Should Kids Be Bribed to Do Well in School?

What motivates kids to work hard in school? The exclusive story of a national experiment in paying for performance that delighted children, offended adults and provoked death threats against the scientist

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Samantha Contis for TIME

From left: Rodney Thomas, Tyreke Johnson and Malik Harris, at Burroughs Education Center in Washington, look at their payment vouchers

In junior high school, one of my classmates had a TV addiction--back before it was normal. This boy--we'll call him Ethan--was an encyclopedia of vacuous content, from The A-Team to Who's the Boss?

Then one day Ethan's mother made him a bold offer. If he could go a full month without watching any TV, she would give him $200. None of us thought he could do it. But Ethan quit TV, just like that. His friends offered to let him cheat at their houses on Friday nights (Miami Vice nights!). Ethan said no.

One month later, Ethan's mom paid him $200. He went out and bought a TV, the biggest one he could find.

Since there have been children, there have been adults trying to get them to cooperate. The Bible repeatedly commands children to heed their parents and proposes that disobedient children be stoned to death or at least have their eyes picked out by ravens. Over the centuries, the stick (or paddle or switch) has lost favor, in most cases, to the carrot. Today the petty bribes--a sticker for using the toilet or a cookie for sitting still in church--start before kids can speak in full sentences.

In recent years, hundreds of schools have made these transactions more businesslike, experimenting with paying kids with cold, hard cash for showing up or getting good grades or, in at least one case, going another day without getting pregnant.

I have not met a child who does not admire this trend. But it makes adults profoundly uncomfortable. Teachers complain that we are rewarding kids for doing what they should be doing of their own volition. Psychologists warn that money can actually make kids perform worse by cheapening the act of learning. Parents predict widespread slacking after the incentives go away. And at least one think-tank scholar has denounced the strategy as racist. The debate has become a proxy battle for the larger war over why our kids are not learning at the rate they should be despite decades of reforms and budget increases.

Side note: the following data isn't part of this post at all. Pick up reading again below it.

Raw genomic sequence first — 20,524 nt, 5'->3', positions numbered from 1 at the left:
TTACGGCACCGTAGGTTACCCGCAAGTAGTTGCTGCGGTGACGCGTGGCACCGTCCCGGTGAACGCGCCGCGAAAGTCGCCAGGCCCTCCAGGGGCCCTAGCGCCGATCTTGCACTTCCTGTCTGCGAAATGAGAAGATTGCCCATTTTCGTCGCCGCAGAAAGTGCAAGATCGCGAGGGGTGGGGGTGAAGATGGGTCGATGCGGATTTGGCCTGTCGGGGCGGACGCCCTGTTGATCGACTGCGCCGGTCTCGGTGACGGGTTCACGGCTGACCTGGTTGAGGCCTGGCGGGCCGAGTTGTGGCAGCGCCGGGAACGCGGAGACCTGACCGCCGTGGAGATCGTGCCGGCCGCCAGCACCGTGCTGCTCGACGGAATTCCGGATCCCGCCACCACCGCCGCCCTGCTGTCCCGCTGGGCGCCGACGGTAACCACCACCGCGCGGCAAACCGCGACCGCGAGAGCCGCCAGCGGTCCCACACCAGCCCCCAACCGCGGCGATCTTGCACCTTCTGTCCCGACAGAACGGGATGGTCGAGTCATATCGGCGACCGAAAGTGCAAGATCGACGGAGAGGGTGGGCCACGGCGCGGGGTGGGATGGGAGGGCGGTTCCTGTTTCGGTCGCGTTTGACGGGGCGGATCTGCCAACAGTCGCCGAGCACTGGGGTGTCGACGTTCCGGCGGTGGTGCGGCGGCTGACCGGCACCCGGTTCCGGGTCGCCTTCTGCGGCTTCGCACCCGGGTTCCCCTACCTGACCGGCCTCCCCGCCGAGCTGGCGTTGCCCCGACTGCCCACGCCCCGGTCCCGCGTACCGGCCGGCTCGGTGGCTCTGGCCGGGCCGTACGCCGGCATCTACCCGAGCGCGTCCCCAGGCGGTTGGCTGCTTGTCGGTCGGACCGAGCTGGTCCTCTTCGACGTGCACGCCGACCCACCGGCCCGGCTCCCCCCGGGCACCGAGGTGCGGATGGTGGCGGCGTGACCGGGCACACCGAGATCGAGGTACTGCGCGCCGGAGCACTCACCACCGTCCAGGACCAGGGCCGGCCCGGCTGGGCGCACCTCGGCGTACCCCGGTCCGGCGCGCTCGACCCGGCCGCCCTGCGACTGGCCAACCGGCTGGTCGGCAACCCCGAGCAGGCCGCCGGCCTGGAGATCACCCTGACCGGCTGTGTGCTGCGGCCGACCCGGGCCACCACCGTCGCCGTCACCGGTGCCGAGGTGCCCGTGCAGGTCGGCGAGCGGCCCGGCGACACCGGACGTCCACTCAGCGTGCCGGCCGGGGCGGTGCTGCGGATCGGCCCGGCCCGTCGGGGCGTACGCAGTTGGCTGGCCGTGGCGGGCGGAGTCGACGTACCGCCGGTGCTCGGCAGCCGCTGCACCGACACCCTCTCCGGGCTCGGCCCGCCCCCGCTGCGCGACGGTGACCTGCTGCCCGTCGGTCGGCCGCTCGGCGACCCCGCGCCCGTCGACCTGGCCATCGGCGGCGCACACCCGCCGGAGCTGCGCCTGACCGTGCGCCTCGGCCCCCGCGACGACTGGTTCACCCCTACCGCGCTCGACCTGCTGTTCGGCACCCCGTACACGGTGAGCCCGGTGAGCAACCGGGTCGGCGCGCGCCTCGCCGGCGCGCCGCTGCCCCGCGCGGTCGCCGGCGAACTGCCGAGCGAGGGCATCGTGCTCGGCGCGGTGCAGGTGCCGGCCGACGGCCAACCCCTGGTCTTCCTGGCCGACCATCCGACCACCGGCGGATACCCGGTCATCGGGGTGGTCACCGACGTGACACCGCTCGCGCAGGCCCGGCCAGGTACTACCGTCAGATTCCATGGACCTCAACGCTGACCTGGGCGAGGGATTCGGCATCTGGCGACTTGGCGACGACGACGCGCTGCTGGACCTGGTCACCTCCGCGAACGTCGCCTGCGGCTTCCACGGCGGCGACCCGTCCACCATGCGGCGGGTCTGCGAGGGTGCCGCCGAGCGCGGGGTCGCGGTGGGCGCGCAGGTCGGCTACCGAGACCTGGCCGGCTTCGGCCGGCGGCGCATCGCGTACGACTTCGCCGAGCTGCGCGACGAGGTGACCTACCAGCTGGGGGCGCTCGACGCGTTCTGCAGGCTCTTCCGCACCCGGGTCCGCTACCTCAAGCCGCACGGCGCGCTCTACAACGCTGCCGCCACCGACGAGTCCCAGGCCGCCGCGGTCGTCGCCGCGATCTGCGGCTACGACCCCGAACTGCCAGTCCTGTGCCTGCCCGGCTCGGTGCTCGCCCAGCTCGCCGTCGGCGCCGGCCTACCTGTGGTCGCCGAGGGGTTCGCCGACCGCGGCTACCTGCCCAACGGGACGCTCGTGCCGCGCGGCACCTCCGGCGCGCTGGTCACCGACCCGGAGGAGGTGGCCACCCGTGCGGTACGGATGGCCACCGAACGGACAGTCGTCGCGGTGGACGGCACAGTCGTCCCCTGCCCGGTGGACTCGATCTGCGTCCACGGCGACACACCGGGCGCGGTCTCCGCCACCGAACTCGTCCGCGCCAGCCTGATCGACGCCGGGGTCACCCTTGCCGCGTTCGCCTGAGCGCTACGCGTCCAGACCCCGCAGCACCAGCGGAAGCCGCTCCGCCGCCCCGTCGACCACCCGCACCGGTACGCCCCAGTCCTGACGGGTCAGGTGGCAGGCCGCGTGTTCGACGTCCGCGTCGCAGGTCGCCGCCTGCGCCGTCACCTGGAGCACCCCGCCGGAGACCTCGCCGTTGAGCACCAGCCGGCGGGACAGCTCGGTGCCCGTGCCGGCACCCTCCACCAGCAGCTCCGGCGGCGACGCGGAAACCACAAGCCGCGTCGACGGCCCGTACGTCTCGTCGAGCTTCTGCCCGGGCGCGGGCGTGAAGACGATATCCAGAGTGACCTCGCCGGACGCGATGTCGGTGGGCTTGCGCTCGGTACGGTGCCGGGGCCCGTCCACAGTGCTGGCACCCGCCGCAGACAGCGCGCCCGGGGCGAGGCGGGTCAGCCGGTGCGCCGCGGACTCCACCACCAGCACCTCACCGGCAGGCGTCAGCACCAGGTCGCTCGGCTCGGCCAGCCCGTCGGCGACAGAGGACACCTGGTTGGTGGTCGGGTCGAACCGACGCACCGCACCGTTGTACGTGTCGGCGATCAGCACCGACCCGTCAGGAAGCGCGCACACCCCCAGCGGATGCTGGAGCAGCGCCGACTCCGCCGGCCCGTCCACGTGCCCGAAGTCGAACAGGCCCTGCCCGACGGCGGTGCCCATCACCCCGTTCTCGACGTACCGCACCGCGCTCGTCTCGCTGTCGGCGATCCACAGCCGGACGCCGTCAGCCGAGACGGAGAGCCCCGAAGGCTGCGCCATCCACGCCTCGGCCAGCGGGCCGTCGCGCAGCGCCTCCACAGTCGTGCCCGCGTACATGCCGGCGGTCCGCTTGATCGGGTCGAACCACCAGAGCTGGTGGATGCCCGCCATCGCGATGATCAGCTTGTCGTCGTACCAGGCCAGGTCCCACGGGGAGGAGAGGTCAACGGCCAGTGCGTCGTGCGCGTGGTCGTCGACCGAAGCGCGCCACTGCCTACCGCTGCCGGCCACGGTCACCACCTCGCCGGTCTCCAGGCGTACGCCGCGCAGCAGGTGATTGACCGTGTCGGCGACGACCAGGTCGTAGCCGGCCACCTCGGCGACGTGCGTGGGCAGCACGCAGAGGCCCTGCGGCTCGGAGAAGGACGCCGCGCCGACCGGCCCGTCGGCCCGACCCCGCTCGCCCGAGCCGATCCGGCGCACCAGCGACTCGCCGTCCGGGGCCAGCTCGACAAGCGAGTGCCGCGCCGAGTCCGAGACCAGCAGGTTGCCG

But all this time, there has been only one real question, particularly in America's lowest-performing schools: Does it work?

To find out, a Harvard economist named Roland Fryer Jr. did something education researchers almost never do: he ran a randomized experiment in hundreds of classrooms in multiple cities. He used mostly private money to pay 18,000 kids a total of $6.3 million and brought in a team of researchers to help him analyze the effects. He got death threats, but he carried on. The results, which he shared exclusively with TIME, represent the largest study of financial incentives in the classroom--and one of the more rigorous studies ever on anything in education policy.

The experiment ran in four cities: Chicago, Dallas, Washington and New York. Each city had its own unique model of incentives, to see which would work best. Some kids were paid for good test scores, others for not fighting with one another. The results are fascinating and surprising. They remind us that kids, like grownups, are not puppets. They don't always respond the way we expect.

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